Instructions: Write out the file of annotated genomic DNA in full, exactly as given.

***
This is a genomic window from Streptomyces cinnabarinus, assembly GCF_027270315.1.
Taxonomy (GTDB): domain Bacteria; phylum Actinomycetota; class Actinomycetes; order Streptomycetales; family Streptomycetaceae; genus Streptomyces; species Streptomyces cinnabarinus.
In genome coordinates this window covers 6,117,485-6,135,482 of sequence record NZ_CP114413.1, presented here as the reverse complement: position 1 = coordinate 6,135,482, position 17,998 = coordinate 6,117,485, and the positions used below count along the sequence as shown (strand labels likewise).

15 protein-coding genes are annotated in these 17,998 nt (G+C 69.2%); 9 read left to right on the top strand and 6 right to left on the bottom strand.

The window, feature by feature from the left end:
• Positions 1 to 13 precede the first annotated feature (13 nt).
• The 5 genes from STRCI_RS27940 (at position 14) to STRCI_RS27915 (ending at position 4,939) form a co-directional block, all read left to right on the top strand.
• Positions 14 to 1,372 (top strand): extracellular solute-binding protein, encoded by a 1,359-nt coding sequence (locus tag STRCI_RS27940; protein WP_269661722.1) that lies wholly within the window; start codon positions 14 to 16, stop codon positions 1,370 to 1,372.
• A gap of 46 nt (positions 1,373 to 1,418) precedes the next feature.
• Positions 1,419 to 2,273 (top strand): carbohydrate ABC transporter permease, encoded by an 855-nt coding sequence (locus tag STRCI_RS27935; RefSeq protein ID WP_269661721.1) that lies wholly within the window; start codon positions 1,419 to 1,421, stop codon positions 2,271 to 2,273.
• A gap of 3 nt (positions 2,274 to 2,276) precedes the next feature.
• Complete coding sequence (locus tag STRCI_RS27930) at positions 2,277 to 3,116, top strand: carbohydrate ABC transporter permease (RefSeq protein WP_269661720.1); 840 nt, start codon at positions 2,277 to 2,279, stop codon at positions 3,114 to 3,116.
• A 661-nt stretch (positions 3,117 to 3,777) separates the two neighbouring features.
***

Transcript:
This is a genomic window from Streptomyces cinnabarinus, assembly GCF_027270315.1.
Taxonomy (GTDB): domain Bacteria; phylum Actinomycetota; class Actinomycetes; order Streptomycetales; family Streptomycetaceae; genus Streptomyces; species Streptomyces cinnabarinus.
In genome coordinates this window covers 6,117,485-6,135,482 of sequence record NZ_CP114413.1, presented here as the reverse complement: position 1 = coordinate 6,135,482, position 17,998 = coordinate 6,117,485, and the positions used below count along the sequence as shown (strand labels likewise).

15 protein-coding genes are annotated in these 17,998 nt (G+C 69.2%); 9 read left to right on the top strand and 6 right to left on the bottom strand.

The window, feature by feature from the left end:
• Positions 1 to 13 precede the first annotated feature (13 nt).
• The 5 genes from STRCI_RS27940 (at position 14) to STRCI_RS27915 (ending at position 4,939) form a co-directional block, all read left to right on the top strand.
• Positions 14 to 1,372 (top strand): extracellular solute-binding protein, encoded by a 1,359-nt coding sequence (locus tag STRCI_RS27940; protein WP_269661722.1) that lies wholly within the window; start codon positions 14 to 16, stop codon positions 1,370 to 1,372.
• A gap of 46 nt (positions 1,373 to 1,418) precedes the next feature.
• Positions 1,419 to 2,273 (top strand): carbohydrate ABC transporter permease, encoded by an 855-nt coding sequence (locus tag STRCI_RS27935; RefSeq protein ID WP_269661721.1) that lies wholly within the window; start codon positions 1,419 to 1,421, stop codon positions 2,271 to 2,273.
• A gap of 3 nt (positions 2,274 to 2,276) precedes the next feature.
• Complete coding sequence (locus tag STRCI_RS27930) at positions 2,277 to 3,116, top strand: carbohydrate ABC transporter permease (RefSeq protein WP_269661720.1); 840 nt, start codon at positions 2,277 to 2,279, stop codon at positions 3,114 to 3,116.
• A 661-nt stretch (positions 3,117 to 3,777) separates the two neighbouring features.